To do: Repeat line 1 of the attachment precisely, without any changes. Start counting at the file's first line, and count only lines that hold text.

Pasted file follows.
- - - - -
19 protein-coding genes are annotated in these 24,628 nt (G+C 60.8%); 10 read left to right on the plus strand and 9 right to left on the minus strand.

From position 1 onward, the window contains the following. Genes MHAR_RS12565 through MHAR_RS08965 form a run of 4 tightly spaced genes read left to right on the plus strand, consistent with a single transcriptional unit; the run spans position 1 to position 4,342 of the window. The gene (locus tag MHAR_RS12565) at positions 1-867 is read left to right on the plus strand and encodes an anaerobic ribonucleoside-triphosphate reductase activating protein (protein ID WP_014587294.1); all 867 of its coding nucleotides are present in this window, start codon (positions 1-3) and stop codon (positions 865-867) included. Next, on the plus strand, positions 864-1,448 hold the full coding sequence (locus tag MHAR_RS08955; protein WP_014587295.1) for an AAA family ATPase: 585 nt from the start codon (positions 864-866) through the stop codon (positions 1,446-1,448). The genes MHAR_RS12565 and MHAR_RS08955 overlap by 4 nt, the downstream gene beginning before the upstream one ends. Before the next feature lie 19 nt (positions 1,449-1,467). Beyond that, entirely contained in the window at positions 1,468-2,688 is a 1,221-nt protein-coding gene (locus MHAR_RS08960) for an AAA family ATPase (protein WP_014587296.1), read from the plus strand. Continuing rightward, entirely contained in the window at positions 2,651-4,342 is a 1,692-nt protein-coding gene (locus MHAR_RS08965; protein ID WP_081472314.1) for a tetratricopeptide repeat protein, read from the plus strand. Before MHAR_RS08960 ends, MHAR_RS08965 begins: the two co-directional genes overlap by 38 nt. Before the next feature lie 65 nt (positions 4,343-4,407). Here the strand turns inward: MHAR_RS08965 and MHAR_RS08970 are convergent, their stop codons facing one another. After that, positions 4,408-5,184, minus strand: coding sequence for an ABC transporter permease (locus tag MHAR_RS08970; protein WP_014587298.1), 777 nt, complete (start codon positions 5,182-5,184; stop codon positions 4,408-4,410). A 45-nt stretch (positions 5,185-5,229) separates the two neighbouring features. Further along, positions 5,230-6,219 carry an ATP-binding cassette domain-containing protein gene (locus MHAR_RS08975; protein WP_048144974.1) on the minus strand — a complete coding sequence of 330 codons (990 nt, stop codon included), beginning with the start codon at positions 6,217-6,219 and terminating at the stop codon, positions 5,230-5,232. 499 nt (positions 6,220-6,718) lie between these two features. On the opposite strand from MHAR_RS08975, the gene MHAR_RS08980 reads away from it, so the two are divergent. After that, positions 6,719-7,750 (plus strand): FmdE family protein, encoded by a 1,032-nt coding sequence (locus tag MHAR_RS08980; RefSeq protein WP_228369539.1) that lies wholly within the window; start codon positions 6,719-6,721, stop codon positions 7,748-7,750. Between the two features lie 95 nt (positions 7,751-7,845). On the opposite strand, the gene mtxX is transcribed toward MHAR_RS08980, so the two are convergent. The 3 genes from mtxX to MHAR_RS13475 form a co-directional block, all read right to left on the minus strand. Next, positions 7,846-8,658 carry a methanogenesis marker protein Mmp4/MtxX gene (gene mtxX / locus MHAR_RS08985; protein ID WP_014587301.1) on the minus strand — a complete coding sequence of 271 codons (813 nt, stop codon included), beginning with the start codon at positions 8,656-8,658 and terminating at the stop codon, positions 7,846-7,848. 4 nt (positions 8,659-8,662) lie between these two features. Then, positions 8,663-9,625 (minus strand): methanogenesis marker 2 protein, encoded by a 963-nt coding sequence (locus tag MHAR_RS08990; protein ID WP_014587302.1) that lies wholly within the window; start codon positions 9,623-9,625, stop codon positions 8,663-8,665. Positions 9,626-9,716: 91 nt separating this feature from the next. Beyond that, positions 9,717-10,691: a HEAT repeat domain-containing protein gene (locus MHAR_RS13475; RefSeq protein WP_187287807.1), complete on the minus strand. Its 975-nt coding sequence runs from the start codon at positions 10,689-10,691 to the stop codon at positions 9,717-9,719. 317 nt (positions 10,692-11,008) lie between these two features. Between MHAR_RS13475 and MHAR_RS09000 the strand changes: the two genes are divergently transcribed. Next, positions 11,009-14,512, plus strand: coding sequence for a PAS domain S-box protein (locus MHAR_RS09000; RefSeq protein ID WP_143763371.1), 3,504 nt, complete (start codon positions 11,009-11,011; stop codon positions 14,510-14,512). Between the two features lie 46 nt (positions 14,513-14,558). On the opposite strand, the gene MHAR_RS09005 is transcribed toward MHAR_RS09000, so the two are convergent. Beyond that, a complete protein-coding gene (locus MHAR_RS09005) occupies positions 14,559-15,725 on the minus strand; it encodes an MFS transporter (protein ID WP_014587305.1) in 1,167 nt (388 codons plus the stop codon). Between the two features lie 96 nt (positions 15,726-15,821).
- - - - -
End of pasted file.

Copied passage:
19 protein-coding genes are annotated in these 24,628 nt (G+C 60.8%); 10 read left to right on the plus strand and 9 right to left on the minus strand.